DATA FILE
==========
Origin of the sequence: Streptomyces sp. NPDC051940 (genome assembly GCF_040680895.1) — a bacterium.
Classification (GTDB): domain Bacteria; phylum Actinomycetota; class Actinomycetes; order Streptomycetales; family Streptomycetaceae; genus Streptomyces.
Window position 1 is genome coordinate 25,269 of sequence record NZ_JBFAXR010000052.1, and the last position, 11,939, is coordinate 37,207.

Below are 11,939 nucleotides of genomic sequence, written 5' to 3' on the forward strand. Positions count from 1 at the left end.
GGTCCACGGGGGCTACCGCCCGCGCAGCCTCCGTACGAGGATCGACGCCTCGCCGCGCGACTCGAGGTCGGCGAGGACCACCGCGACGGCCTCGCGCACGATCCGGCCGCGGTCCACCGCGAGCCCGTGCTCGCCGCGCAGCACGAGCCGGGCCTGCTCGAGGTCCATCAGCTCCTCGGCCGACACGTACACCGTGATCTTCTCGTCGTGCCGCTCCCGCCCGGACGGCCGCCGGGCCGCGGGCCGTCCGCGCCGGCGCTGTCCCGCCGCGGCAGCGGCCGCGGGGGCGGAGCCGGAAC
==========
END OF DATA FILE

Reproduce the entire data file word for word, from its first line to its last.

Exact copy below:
Origin of the sequence: Streptomyces sp. NPDC051940 (genome assembly GCF_040680895.1) — a bacterium.
Classification (GTDB): domain Bacteria; phylum Actinomycetota; class Actinomycetes; order Streptomycetales; family Streptomycetaceae; genus Streptomyces.
Window position 1 is genome coordinate 25,269 of sequence record NZ_JBFAXR010000052.1, and the last position, 11,939, is coordinate 37,207.

Below are 11,939 nucleotides of genomic sequence, written 5' to 3' on the forward strand. Positions count from 1 at the left end.
GGTCCACGGGGGCTACCGCCCGCGCAGCCTCCGTACGAGGATCGACGCCTCGCCGCGCGACTCGAGGTCGGCGAGGACCACCGCGACGGCCTCGCGCACGATCCGGCCGCGGTCCACCGCGAGCCCGTGCTCGCCGCGCAGCACGAGCCGGGCCTGCTCGAGGTCCATCAGCTCCTCGGCCGACACGTACACCGTGATCTTCTCGTCGTGCCGCTCCCGCCCGGACGGCCGCCGGGCCGCGGGCCGTCCGCGCCGGCGCTGTCCCGCCGCGGCAGCGGCCGCGGGGGCGGAGCCGGAAC